I think you should first understand that the problems that you are exposed to within the small area of the art world are in fact those of everyone’s reality. These issues have always been there, and it isn’t because you became aware of them that they will change. Therefore, the meaning of one’s work should be directly pointed toward this reality and toward the society of the future, and shouldn’t remain only within the realm of art. Once this is understood, everything [else] can be left aside and these problems can be seen with humor. Then a true contribution can be made. (Back to top.)
We do seem to be burdened with a schedule of one art fair after another. I don’t dislike fairs—they present a lot of material to a lot of people—but the schedule is filled with so many fairs that it becomes overwhelming for collectors, galleries, and artists. It is increasingly difficult for dealers to get material—both primary and secondary dealers. Now, how do you fix that? I think perhaps gallerists could start to get more selective about the fairs they participate in. More specialized fairs—like the New York Art Book Fair, the Outsider Fair, or Frieze Masters—might present a solution, and might be more interesting for collectors. In an art world that seems enormous and sort of daunting, greater specialization might not be the worst thing.
Another “problem” seems to be that of the mega galleries presenting a monolithic presence in the art world. I don’t know how you un-ring a bell; this seems to reflect what’s going on in the world at large. This is not a fix, but one now looks to galleries that are more specialized to provide a more specific kind of service to collectors by bringing a greater level of connoisseurship into the discussion—like Craig Starr on the Upper East Side, or Alexander Gray in Chelsea. There needs to be more connoisseurship on the part of gallerists and on the part of collectors. Specialization and greater knowledge might alleviate that feeling of sameness one can get when going from gallery to gallery.
Also, even within these very large galleries, some of the most brilliant shows are the ones that display enormous amounts of knowledge and connoisseurship, like the Monet show and the Picasso shows at Gagosian, shows of minimalist work at Paula Cooper, the Bas Jan Ader exhibition at Metro Pictures, 1960s drawings at Dominique Lévy, or the show of black Reinhardt paintings at David Zwirner. When you have more interesting programming, you might have more energized collectors.
I think everybody benefits when people know what they’re doing and their focus gets a little more refined. (Back to top.)
First of all, let me say that there are many different art worlds. But often artists like myself, who work in the socio-aesthetic field, often in collaboration with nongovernmental organizations, social support centers, city officials, agencies, or universities—institutions and groups that don’t consider themselves part of the art world, and about whom the art world does not necessarily care—feel that they are only partially members of the art world as it is usually defined.
I could list organizations—the Los Angeles Poverty Department, for example—that have created their own socio-aesthetic programs and are, like myself, part of an art world. I am part of the art world, too, or you wouldn’t be calling me. And that means that because my work is developed in collaboration with non-art-world organizations, a lot of other peoples’ work is discussed or evaluated as part of the art-world discourse that would not otherwise necessarily be discussed or evaluated in this way.
Even so, the art world still seems not to be informed enough about socio-aesthetic work that originates outside it. Why is the art world reluctant to evaluate and discuss the people who have initiated such projects as the Los Angeles Poverty Department and the people who have contributed to and taken advantage of such projects?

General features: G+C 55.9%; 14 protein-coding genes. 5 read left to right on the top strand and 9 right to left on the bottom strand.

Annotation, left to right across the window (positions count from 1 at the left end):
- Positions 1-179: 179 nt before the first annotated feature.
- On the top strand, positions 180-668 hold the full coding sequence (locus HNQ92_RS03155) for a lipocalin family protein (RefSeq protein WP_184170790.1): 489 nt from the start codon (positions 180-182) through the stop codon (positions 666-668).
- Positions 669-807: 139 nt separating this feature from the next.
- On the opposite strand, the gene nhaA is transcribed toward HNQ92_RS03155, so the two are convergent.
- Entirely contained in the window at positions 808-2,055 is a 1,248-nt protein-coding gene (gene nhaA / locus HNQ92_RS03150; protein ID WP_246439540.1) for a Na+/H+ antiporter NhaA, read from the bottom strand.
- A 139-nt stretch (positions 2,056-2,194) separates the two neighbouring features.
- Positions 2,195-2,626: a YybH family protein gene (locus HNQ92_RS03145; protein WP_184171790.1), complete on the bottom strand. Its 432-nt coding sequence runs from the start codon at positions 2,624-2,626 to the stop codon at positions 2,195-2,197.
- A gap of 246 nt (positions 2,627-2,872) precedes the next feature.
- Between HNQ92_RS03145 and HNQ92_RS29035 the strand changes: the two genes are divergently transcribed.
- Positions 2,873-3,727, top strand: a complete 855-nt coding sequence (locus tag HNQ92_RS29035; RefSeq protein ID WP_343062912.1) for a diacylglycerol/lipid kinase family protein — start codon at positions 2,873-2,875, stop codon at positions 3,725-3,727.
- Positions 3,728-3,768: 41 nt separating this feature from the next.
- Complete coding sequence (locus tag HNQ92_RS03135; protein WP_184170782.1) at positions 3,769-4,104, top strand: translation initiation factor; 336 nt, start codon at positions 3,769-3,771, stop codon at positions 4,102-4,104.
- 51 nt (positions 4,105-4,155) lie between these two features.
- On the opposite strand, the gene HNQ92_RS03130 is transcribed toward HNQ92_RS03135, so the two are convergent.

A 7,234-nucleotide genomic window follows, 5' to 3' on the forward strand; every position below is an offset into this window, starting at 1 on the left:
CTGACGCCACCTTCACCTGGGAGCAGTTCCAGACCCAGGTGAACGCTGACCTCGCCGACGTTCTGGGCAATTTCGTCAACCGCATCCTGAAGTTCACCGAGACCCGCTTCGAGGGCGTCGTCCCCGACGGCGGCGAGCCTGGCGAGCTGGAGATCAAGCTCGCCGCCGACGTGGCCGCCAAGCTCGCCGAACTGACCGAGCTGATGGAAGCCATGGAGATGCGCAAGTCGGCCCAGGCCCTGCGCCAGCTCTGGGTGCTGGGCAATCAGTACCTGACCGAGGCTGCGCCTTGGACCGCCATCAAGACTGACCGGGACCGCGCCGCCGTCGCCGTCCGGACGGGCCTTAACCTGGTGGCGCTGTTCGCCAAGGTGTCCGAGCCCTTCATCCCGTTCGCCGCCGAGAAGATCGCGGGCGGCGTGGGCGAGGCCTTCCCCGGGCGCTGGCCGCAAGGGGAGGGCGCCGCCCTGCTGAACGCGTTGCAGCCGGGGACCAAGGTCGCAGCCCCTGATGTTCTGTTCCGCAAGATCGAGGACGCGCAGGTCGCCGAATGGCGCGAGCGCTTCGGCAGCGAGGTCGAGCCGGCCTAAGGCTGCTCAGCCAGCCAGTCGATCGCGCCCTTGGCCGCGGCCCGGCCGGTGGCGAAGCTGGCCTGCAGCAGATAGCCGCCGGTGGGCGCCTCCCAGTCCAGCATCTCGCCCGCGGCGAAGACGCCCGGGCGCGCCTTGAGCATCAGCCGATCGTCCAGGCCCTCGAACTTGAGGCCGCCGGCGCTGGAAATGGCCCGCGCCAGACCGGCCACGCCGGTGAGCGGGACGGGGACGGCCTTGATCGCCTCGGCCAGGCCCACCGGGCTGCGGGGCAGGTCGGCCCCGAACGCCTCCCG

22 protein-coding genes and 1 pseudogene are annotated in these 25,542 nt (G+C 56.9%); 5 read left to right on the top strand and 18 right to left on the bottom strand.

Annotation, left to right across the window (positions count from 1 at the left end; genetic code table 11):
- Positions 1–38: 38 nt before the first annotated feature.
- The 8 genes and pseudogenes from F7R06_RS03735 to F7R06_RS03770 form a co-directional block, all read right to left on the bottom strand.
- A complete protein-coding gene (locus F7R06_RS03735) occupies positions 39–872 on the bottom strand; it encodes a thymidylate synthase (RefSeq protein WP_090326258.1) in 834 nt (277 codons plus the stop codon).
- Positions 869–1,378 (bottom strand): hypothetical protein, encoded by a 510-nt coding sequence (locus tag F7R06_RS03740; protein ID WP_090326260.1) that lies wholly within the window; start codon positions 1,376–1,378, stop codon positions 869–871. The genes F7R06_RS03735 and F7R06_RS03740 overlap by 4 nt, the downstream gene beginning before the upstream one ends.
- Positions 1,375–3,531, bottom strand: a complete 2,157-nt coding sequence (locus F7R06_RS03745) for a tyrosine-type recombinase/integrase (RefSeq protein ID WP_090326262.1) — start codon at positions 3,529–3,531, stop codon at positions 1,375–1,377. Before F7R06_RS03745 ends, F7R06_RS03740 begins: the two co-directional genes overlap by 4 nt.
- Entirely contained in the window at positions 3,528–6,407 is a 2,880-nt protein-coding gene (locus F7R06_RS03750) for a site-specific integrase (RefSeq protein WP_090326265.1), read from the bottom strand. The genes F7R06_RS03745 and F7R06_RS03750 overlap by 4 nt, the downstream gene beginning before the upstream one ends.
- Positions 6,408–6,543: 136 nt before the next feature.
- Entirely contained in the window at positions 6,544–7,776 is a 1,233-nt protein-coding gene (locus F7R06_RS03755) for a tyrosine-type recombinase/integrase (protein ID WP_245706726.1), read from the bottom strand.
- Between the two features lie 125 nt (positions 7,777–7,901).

In my ideal world, the art theory, criticism, and history, as much as art practice, would be more focused on socio-aesthetic work. Artists are still not prepared to operate well outside the art world; art education still locks artists inside their studios, and doesn’t present them with the opportunity to work outside art-world institutions. Maybe I’m not being entirely fair, because I see some university programs and some recently published books that do encourage this. But there are still not many field critics writing about, observing, or working with non-art-world organizations, and most grants to artists are given on the basis of the object as a work of art.
When the work of art is complex and involves people and other institutions and groups, its artistic value cannot easily be recognized and explained. And there are many aesthetic projects that have originated outside the art world. For example, Antanas Mockus, the mayor of Bogotá, Colombia, initiated and developed a series of art projects involving city residents, encouraging them to become pantomime artists, to act as traffic police, and to become artist-painters in order to visually transform their urban dwellings. These kinds of projects are still not generally known or discussed in the art world.
There is a very big difference between the United States and countries like France, or Germany, or Canada even, where a lot more support comes from government, from ministries of culture, and so forth. In France, for example, there’s a decentralized procedural structure for socio-aesthetic projects; they must be developed in collaboration with state and regional art authorities, and relevant social and cultural organizations. It’s a step-by-step process. I’m not advocating this model as such, because of course there are lots of problems with having projects supervised by governmental and non-governmental authorities. In fact, there’s something dubious about this. But I wish we had this kind of problem here in the United States. From what I can see, there is less and less government funding for art, so that means it is very difficult for artists to pursue long-term projects involving people and organizations outside the art world, to do it systematically, systematically developing methods of critical analysis and evaluation of this kind of work.
What I’m saying is that within the existing system there should be more critical support and money for projects that are bridging the art world and the larger world, and for initiatives coming from outside the art world that have aesthetic as well as social, ethical, and political dimensions. (Back to top.)
A version of this story originally appeared in the Winter 2017 issue of ARTnews on page 62 under the title “How to Fix the Art World.”